When you have something that is a success, everybody wants to be a part of it. Even Justin Bieber.
That's right. The main reason the pop superstar is performing at the Padang on Monday, in the Formula One SingTel Singapore Grand Prix's first Closing Concert, is that he wants to. But as Michael Roche - executive director of race organiser Singapore GP - noted, it could have turned out very differently.
"Our target was to do an opening concert on Thursday," he told The Straits Times on Tuesday, in an hour-long interview at the Marina Bay Street Circuit's Paddock Club Lifestyle Area. "We were very close to having that but it slipped through at the last minute.
"The day that happened, Bieber's people called me and asked if there was any way we could get him onto the F1 ticket." While serendipity certainly played a part in how things worked out, the 19-year-old Canadian heart-throb's interest in being a part of it speaks volumes of how far the sport's only full night race has come in five short years. "This event has become a beacon of what Singapore's about," said Roche.
He knows this more than most. A native of Yorkshire, he has lived in the Republic for the better part of 24 years but on his returns to Britain, conversations inevitably turn to the race.
"Those magnificent shots of the city, the marina and all our buildings," he listed. "People say to me, this is made in Hollywood; you can't possibly live there."
The iconic visuals of cars racing down the pit straight with the Singapore Flyer twinkling in the background, however, tell just half the story.
When asked what the low points of his F1 adventure have been, Roche - one of the four men who entered into hosting rights negotiations with Formula One Management in 2006 - quipped: "I've had a million of them." "It's just an emotional roller coaster; even when I'm at home with my family, my mind is churning with hundreds of things." But the success which the Singapore race is enjoying has exceeded his wildest expectations.
Given that Roche has twice handled Michael Jackson in his capacity as managing director of concert promoter Live Nation Lushington, that is saying something.
"The proof is in the pudding," the 55-year-old father of one said. "The buzz is still there, tickets keep on selling and people want to buy them earlier."
Indeed, even with this year's race yet to be run, Singapore GP earlier this month opened ticket sales for the 2014 edition. This, in light of 2013 ticket sales exceeding last year's total attendance of 84,317.
"We're just about coming to the limit of what we can do," he acknowledged. "Every day, I'm looking if I can add 20 people here or 50 there but, at some point, you've got to say no.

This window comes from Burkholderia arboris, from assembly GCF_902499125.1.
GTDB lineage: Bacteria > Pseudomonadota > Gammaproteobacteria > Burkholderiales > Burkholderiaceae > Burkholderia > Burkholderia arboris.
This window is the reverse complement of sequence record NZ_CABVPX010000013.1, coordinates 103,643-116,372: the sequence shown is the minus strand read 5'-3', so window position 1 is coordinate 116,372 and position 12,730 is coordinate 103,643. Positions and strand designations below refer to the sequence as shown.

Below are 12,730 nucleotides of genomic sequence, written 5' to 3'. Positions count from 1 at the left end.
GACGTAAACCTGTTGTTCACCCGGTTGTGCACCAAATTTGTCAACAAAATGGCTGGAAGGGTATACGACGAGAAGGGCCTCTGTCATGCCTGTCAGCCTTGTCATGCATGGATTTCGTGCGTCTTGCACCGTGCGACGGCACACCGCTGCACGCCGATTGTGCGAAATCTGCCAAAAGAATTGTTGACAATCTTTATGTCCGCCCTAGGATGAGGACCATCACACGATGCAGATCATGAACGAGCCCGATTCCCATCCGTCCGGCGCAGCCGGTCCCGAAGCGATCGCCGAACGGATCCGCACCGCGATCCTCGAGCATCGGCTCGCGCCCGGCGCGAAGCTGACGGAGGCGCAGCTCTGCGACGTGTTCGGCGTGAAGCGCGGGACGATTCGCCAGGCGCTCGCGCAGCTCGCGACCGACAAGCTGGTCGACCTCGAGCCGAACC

"We push the boundaries but our first priority is always crowd safety. And there's no point in admitting more people if they can't be fed or go to the toilet." It is this philosophy of quality over quantity, which encapsulates the Singapore Grand Prix's Paddock Club experience.
With two days to go before the track action gets under way, finishing touches are still being done in the exclusive area. However, by Friday, it will be ready to host 4,000 VIPs - comprising business leaders, heads of state and celebrities such as Boy George, Linkin Park and Katy Perry - each day. Beginning with a flute of G.H.
Mumm champagne handed to them at the entrance, guests can then choose to adjourn to the spa or any one of eight bars and restaurants. Among them, a station helmed by three Michelin-starred chef Jean-Georges Vongerichten, as well as world-renowned Japanese restaurant Nobu.
This year's Paddock Club will also see the debut of Marina Bay Seafood, complete with its array of fresh seafood on ice, as well as two supersuites.
With a capacity of 400, each boasts a farmer's table with cheeses, pates and cold cuts, a live carving station with legs of Wagyu beef, as well as bars with mixologists serving cocktails.
These features, Roche stressed, are part of Singapore GP's efforts to give the guests something new and exciting to look out for at every turn. "We've learnt that people don't want to spend all their time in the same seat for three days," he said.
"They want to say, there's an amazing margarita bar over here or over there, a fantastic cocktail bar just popped up." And that objective of constantly giving guests something to be excited about, is the biggest challenge that Roche faces.
"Every year, when we open our doors on Friday, I go to the bar, look around and ask myself, 'How the heck have we done it?' It's quite ridiculous." That feeling of satisfaction does not last long, however. After all, as good as that year may be, the following year will have to be better. "Even right now, we're already thinking ahead to next year," Roche noted.
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